patients write letter to their acneResearchers exploring the emotional and physical impacts of acne and acne scarring found that asking participants to write a letter to their acne revealed the continuous burden of the condition from the teen years into adulthood and the struggle for self-acceptance.

“Writing a letter to their condition opened up a free expression space where people could be spontaneous about their experiences with acne and retrace their path,” Dr. Jerry Tan, lead researcher of the study and Windsor, Ontario-based dermatologist said.

The research paper (1), published recently in the Journal of the American Medical Association, set out to explore the psychosocial impact of acne on patients with facial and truncal acne as well as those with acne scarring. “Very few studies have looked at the impact of acne scarring and this can extend for a lifetime”, Dr. Tan added.

The international study recruited participants from six countries including Canada and the USA. People with active acne on the face, neck, shoulders and/or back comprised one arm of the study. Most had moderate to severe acne and were aged 13-25. Those with acne scarring made up the second arm of whom none had active acne and most were aged 25-45.

The letters revealed the lingering burden of acne with feelings of self-consciousness and lower self-esteem being commonly reported. “I can’t go out in public without makeup. I’m afraid of people pointing it out and making me self-conscious,” said one participant.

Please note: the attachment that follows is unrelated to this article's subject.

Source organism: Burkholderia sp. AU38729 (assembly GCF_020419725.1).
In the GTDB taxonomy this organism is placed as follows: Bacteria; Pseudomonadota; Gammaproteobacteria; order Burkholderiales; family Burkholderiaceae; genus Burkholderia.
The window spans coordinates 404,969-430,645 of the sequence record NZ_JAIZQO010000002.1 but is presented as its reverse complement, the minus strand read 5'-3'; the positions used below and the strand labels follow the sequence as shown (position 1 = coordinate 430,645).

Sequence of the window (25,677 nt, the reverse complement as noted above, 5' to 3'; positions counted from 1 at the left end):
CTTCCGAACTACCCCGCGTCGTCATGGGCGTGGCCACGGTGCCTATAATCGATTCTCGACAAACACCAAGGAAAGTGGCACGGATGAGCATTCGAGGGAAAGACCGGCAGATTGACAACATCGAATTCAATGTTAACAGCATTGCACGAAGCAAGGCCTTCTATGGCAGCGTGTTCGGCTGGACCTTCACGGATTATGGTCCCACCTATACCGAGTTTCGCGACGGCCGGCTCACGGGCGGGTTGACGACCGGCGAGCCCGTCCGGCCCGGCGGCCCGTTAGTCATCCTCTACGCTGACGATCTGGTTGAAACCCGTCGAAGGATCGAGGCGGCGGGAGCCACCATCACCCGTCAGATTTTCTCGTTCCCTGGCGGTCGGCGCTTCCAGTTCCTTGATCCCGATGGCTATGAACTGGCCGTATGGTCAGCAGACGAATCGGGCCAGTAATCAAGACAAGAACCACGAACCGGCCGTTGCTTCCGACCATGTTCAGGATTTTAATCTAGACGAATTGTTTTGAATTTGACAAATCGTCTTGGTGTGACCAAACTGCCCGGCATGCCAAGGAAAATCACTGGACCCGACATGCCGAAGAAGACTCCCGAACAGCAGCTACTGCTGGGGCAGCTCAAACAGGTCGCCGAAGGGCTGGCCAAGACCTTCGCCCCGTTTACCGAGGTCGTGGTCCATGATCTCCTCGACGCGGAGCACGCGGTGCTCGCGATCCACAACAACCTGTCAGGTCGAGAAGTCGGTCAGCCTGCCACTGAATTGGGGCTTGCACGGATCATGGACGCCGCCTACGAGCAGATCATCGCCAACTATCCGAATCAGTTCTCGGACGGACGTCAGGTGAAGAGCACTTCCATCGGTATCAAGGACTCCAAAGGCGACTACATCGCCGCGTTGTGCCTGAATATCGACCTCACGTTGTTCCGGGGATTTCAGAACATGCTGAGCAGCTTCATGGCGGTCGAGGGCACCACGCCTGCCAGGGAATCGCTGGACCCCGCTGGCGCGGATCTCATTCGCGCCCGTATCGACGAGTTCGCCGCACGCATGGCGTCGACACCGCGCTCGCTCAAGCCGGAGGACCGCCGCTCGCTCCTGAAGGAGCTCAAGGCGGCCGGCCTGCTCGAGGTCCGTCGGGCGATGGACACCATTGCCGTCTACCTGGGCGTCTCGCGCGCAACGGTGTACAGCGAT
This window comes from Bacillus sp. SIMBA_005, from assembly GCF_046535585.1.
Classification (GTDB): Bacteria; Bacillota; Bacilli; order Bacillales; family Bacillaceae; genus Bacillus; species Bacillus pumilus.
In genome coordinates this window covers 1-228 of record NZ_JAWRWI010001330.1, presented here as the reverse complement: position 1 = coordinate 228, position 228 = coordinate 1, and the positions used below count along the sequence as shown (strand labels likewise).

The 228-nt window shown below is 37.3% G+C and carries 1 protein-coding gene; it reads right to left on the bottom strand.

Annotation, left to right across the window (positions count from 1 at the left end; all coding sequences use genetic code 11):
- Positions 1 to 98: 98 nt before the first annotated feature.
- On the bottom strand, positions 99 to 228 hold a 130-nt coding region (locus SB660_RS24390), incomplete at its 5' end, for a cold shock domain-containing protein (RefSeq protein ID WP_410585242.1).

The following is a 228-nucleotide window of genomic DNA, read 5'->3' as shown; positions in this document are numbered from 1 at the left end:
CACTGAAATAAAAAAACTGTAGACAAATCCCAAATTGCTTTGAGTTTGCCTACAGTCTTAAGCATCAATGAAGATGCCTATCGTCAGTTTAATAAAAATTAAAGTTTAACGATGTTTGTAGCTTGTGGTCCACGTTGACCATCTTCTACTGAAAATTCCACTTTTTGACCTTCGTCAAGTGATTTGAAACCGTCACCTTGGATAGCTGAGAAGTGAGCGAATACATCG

A lack of control over acne caused frustration and feelings of powerlessness. “I cry sometimes because you come and go as you want. At the completely wrong times, as well.”

In fact, many respondents saw acne as an intruder and unwanted companion responsible for disrupting their lives. This is reflected in comments such as: “I didn’t choose to have you, you still came however, and I still don’t want you” and “Why me? I don’t think I’ve done anything to deserve you being in my life.”

Those in the acne scarring group mentioned negative self-image often. “At first, I thought that you would disappear quickly and leave no traces, unfortunately this was not the case. Now I look at what remains, and I am overwhelmed at the sight.”

Most participants used makeup and clothing to hide their acne or acne scars. The opinions of others and peer pressure was the main reason to conceal their acne or scars. “I find myself avoiding big crowds because I am self-conscious about what people might think when they see my skin.”

Many were angry about the cost and inconvenience of self-treatment and care. “I wash my face 4 times a day and still look dirty. I look unclean. I look unpretty” and “I’m fighting against you, but this is expensive.”

Others complained about treatment. “How is it possible that nowadays there are efficient treatments for cancer and other serious diseases while acne for that ages has been troubling teenagers and adults can’t be successfully cured?

“The personification approach (through the writing of letters) defines the persistence of psychological and social disability owing to acne and acne scarring similar to those in other chronic medical conditions such as asthma and diabetes,” Dr Tan said.

“Understanding a patient’s emotional response to chronic conditions can help physicians target relevant information to address patient concerns, manage treatment expectations and develop healthy coping skills,” he added.

(1) Jerry Tan, MD; Rajeev Chavda, MD; Marjorie Leclerc, MA; Brigette Dreno, MD, PhD.; Projective Personification Approach to the Experience of People with Acne and Acne Scarring – Expressing the Unspoken. JAMA Dermatol. 2022;158(9):1005-1012. doi:10.1001/jamadermatol.2022.2742.